That is an ideal condition, something attempted by those with electric heat and hot water as well. This Univ of Toronto study was GHG emissions of the various N.G. fueled transportation vehicles and surprising benefits of cost of ownership and very low emissions for hybrid compressed N.G. vehicle. It’s hard to know the grid emission side or the efficiency as each utility different. Russ lives in area of hydro power, an ideal situation for BEV as well as any other electrical devices, but placing a BEV in this zone just means less green power for other devices. The grid has much need for low pollution power. Coal power, as all grid power, suffers with power balancing inefficiency problems. Plants sit in idle mode waiting for wind power loss or change in consumption. While a steam turbine may be 34% peak efficient, actual efficiency below 30%, grid distribution efficiency may drop another 4%-7% and BEV changing may drop efficiency another 10% as I just read from University study. The gas turbine run 10% higher, but utilizing the fuel directly within hybrid compares well.
            By the way, isn’t it crazy the environmentalist moving to electric power for home energy. Considering those whom have access to natural gas and the cost savings to utilize btu’s from natural gas energy source. Even with heat pumps or geothermal it doesn’t make sense and with its high investment cost and higher maintenance. A gas line is very efficient for btu distribution and energy storage system. Here in Michigan we can store seasonal gas in depleted oil wells. The grid is temperamental, fragile, requires maximum control, can store no energy, requires expensive infrastructure, and high maintenance. The public has an inaccurate image of the grid.

        • By Null66 on October 19, 2015 at 10:25 am

          Is there a Natural Gas hybrid produced in quantity?

  4. By CMCNestT . on September 29, 2015 at 4:07 pm

    Because of the extra NOx and small particulates released into the air untold number of children will get asthma and untold number of senior citizens with pulmonary diseases will die prematurely.Then there is the increase in cancer rates. But no, no one died while driving or being driven inside a VW Group diesel.

  5. By TimC on September 29, 2015 at 5:12 pm

    I have an idea that just might completely exonerate VW/Audi from this entire scandal: VW should announce that they have invented a brand new technology, called Selective Catalytic Reduction (SCR), and they will be the first automaker in the world to offer SCR in their entire line of diesel car models.

    Now, I know what the VW engineers will say (in a strong German accent): “That’s completely impractical! Sure SCR can reduce NOx emissions to low levels, but it’s way too complex and expensive for use in passenger vehicles! And anyway, we didn’t invent SCR, it’s been around for decades.”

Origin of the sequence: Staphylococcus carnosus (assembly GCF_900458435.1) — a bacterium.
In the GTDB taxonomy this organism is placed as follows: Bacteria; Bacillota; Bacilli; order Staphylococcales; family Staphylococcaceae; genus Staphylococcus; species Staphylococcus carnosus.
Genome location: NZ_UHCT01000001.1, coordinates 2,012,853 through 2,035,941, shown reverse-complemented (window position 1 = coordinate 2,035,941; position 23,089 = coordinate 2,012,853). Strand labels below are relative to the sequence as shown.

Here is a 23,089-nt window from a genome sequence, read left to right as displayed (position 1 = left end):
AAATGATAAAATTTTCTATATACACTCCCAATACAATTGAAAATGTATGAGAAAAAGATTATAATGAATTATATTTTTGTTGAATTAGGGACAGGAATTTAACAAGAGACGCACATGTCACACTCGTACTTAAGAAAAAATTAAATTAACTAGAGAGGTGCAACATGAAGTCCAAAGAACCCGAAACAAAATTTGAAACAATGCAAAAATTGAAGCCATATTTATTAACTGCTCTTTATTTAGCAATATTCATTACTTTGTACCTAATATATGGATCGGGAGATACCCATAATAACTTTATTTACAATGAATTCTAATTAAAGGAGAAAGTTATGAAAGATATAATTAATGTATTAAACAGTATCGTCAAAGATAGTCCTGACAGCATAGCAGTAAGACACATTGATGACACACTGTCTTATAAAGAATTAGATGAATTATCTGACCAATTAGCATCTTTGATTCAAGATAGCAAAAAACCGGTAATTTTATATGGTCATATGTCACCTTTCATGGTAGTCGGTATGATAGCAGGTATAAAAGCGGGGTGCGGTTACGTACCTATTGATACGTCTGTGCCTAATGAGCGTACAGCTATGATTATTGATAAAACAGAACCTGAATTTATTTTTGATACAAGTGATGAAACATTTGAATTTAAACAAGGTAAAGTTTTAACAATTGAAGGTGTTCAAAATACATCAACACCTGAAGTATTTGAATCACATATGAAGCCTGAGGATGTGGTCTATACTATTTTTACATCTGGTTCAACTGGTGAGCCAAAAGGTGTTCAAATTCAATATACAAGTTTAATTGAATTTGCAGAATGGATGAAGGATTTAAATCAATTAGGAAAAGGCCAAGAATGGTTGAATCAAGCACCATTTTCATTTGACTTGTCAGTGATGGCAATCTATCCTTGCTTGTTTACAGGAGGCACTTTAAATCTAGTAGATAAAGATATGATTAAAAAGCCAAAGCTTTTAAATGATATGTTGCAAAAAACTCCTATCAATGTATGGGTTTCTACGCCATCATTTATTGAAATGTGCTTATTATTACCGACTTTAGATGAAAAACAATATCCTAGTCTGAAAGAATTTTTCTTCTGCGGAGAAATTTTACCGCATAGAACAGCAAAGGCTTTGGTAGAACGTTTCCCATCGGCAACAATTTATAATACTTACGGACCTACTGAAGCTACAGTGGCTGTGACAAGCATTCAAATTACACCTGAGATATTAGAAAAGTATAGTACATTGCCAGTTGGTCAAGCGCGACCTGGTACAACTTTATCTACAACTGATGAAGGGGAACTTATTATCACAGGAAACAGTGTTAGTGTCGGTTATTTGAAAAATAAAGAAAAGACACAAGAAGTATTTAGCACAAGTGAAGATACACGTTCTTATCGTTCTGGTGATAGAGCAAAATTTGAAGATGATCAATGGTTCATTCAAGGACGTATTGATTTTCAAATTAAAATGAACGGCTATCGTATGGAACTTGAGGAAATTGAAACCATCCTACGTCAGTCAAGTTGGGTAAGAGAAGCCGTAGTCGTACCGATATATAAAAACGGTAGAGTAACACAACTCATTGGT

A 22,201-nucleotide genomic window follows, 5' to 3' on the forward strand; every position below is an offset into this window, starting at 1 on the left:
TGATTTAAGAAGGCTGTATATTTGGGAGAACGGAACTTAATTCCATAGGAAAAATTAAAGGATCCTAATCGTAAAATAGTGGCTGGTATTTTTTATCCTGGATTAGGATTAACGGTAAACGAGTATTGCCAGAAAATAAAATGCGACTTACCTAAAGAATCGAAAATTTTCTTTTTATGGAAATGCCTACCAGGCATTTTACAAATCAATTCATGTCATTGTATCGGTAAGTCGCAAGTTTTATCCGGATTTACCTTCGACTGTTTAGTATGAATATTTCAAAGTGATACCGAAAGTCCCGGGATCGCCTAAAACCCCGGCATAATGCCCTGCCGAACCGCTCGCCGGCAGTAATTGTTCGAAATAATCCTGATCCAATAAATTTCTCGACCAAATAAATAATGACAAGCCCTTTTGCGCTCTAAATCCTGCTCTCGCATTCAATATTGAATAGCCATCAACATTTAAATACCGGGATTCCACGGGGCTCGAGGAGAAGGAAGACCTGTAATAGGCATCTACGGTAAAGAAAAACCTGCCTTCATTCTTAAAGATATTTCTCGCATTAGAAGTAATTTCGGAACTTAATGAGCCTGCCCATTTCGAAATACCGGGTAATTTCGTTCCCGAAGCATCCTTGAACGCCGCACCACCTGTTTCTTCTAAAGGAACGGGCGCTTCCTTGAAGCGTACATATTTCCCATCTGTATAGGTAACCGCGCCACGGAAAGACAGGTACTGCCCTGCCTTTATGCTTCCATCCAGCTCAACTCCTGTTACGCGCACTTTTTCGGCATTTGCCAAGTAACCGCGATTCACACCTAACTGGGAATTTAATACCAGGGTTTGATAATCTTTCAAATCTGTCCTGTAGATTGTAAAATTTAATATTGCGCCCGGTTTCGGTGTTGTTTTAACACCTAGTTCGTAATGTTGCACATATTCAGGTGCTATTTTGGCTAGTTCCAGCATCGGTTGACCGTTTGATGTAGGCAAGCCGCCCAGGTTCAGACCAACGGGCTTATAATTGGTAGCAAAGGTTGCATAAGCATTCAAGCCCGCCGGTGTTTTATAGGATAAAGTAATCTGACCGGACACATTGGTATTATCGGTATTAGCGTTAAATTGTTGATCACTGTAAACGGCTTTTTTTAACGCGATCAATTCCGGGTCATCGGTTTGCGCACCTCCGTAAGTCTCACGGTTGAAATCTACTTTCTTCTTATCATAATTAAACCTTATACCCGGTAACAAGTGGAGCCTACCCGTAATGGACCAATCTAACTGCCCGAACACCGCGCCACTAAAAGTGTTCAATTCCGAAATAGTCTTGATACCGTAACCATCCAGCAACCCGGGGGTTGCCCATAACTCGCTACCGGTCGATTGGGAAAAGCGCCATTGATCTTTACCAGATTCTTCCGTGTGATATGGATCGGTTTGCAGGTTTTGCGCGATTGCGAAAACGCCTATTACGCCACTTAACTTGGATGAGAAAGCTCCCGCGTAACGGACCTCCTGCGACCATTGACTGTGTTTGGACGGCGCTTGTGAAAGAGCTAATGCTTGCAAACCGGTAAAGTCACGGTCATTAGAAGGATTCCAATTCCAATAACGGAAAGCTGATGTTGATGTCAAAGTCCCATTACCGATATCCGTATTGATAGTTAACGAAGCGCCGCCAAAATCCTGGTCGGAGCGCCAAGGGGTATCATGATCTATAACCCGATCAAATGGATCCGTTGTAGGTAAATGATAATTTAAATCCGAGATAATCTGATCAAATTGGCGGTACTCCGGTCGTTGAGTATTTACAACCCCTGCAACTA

But hold on, VW. Didn’t your Audi folks just recently announce that they had developed a breakthrough, carbon-neutral technology to produce diesel from air and water? And didn’t you get tons of great press from that announcement? And isn’t that technology also way too expensive, and completely impractical, and based on chemistry that’s been around for decades?

    Think about it: VW can claim that SCR is an exciting breakthrough technology that will reduce diesel NOx emissions and clean the air for children and animals. The fact that SCR has been around for decades? Well, that can be our little secret. The useful idiots in the news media will forget all about VW’s fraudulent emissions tests, and fawn all over them again, the way they did over their “diesel fuel from air and water” nonsense. VW/Audi can be environmental heroes again! They should give it a try. At this point, what do they have to lose?

    • By Russ Finley on September 29, 2015 at 10:48 pm

      …always enjoy good sarcasm ; )

  6. By Forrest on October 1, 2015 at 7:30 am

    I think all the outrage from public is a bit unfair. Apparently the cheating was well known secret. A wink wink look the other way acceptance by government that was motivated to accept new technology of diesel engine as the preferred direction to pull the auto market. Often regulators aren’t exactly reactive upon such low level discoveries that don’t make it up the chain of command per the “I see nothing” approach. Usually, the exercise will only blow up later at an extreme cost and funding of government. Infractions such as Willie Nelson IRS cheating that blows up to $$millions per time value of penalties. This phenomenon of government funding popular and sad. They will allow violations and prefer to look the other way even if hurting the environment and health. This is a very bad conflict of interests and needs to be fully prosecuted by unbiased A.G. Also, their should be within law a motivation to cure problems quick for citizen benefit. Regulators should not inherit wealth by poor job performance. They need to share risk per active participants in decision making. Currently, their profession image improves when acting within incompetence, ignorance, or laziness. They can defend themselves by claiming more taxpayer funding needed. What would be the motivation to nip this problem in the bud? Would citizens applaud the regulation industry for keeping cheating and costs down? We really should be equally outraged at the regulation industry for their ineptness. Also, we should look to industry to fully understand the cost of these regulation and high motives to cheat. Something is horribly afoul here and it taint just evil business and saintly gov’t.